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Risk of harm need not be ‘more likely than not’ when assessing PIP

11 April 2017

The DWP has argued that a claimant can only score points for the purposes of Personal Independence Payment (PIP) for being unsafe if harm is likely to occur on more than 50% of the occasions on which they attempt an activity.

For example, the DWP has not been awarding PIP to such claimants with epilepsy if they cannot show that it is ‘more likely than not’ that they will have a seizure on any given occasion when they prepare food.

However, a panel of Upper Tribunal Judges - in CPIP/1599/2016 - has decisively ruled against the DWP’s ‘50% rule’.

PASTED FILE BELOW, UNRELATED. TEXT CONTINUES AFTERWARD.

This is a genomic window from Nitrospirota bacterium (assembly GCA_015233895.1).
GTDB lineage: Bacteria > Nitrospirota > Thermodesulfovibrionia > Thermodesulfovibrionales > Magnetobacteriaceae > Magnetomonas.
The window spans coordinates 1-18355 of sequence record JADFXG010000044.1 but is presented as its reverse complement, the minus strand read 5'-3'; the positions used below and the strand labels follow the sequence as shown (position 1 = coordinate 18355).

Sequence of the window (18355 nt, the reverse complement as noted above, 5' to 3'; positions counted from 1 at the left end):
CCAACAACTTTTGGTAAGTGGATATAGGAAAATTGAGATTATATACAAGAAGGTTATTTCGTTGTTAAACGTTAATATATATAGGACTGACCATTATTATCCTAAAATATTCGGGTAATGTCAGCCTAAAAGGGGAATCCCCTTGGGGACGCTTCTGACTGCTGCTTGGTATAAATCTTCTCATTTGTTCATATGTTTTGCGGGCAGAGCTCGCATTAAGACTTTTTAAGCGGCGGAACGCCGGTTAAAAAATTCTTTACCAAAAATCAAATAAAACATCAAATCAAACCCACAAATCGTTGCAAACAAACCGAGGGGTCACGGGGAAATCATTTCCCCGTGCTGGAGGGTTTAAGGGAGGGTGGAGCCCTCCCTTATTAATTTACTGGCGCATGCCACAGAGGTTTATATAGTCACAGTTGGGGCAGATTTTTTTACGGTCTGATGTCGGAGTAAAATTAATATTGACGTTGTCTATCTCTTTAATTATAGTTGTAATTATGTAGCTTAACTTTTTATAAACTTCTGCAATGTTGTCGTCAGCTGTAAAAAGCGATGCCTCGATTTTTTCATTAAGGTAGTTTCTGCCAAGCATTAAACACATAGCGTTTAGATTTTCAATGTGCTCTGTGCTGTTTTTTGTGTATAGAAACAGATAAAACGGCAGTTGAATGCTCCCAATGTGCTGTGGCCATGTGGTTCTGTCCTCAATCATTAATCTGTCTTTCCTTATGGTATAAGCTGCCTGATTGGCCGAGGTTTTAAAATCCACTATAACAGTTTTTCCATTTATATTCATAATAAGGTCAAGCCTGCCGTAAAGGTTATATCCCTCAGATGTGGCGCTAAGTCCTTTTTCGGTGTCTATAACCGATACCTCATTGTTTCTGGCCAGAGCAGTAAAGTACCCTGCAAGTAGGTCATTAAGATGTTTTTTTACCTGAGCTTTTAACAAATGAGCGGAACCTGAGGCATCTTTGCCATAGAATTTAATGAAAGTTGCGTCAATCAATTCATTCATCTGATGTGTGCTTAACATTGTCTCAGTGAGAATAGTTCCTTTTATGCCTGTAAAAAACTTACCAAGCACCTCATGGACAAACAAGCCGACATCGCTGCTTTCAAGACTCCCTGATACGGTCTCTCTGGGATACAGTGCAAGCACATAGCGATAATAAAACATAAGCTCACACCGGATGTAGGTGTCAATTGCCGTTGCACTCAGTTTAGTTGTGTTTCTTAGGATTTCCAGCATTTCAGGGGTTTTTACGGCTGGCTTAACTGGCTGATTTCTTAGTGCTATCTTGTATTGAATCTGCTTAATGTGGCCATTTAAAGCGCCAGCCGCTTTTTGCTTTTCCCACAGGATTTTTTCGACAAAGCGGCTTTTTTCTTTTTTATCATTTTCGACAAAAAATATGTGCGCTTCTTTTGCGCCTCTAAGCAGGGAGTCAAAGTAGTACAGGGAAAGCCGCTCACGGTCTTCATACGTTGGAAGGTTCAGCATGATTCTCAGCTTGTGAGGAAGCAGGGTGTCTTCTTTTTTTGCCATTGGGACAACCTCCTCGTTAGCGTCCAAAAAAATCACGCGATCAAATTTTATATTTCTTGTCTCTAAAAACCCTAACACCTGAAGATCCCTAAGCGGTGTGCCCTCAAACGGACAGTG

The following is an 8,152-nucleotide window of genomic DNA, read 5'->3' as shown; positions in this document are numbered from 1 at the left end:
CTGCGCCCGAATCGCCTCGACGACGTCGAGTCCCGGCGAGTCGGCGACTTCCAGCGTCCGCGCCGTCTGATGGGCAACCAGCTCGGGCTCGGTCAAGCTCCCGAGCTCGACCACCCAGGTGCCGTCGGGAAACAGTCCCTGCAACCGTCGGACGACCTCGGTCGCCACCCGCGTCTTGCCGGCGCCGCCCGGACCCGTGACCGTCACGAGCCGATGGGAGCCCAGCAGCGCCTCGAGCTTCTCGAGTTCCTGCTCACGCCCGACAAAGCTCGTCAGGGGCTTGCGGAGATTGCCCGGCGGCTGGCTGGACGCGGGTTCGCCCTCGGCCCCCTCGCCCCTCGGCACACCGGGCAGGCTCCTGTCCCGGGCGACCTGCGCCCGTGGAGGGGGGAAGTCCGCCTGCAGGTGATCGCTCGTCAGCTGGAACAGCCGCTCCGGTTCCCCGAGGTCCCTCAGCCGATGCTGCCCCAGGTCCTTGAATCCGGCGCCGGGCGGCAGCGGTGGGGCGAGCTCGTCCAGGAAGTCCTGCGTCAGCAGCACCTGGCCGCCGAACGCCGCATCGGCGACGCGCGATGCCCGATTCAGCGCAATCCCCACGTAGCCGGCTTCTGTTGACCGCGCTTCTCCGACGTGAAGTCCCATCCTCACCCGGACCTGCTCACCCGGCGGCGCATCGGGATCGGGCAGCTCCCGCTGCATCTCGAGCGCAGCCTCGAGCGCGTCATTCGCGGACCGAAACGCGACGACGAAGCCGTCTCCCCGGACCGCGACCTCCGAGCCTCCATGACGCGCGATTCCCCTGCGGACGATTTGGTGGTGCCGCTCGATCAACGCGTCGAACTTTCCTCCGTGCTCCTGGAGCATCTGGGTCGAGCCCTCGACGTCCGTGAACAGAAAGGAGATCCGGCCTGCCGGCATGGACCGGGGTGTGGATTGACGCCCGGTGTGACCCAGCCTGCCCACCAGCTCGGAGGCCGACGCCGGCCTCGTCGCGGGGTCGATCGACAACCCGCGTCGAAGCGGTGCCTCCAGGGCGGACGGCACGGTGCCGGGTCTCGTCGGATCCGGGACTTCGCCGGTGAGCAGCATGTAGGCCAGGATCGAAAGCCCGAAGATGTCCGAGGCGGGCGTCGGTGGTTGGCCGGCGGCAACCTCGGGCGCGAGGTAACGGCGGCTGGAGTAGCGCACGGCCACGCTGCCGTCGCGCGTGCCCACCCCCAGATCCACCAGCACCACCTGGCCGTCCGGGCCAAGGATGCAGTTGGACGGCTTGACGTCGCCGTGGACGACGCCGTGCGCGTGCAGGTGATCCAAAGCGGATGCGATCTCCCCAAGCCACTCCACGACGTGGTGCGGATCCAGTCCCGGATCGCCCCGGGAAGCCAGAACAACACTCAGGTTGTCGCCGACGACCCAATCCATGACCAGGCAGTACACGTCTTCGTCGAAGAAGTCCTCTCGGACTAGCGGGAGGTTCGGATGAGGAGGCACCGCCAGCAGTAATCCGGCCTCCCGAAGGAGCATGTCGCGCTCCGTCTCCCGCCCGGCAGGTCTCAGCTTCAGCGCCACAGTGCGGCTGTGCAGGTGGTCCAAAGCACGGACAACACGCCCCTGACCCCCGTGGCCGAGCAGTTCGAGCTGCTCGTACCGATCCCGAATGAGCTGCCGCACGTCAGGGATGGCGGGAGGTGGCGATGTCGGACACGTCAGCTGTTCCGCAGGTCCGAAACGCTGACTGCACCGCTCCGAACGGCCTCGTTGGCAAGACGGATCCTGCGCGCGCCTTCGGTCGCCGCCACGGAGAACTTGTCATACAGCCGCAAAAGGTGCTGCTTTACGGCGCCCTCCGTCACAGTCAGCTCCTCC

The Judges hold that a decision maker should look at whether there is a real possibility that harm might occur and also at how great the harm might be.

The greater the potential harm, the less likely it needs to be that it would happen on any specific occasion.

This means that there is a much greater chance of claimants who are at risk because of a sensory disability, epilepsy, heart disease, learning difficulties, dementia, mental health and other conditions being awarded PIP.

It may also allow some claimants to receive the enhanced rate of the mobility component despite the recent change in the law relating to planning and following journeys.

But, it will be necessary to show someone would be at risk of harm, rather than simply distressed, to score points for descriptors that exclude consideration of psychological distress.

Read decision summary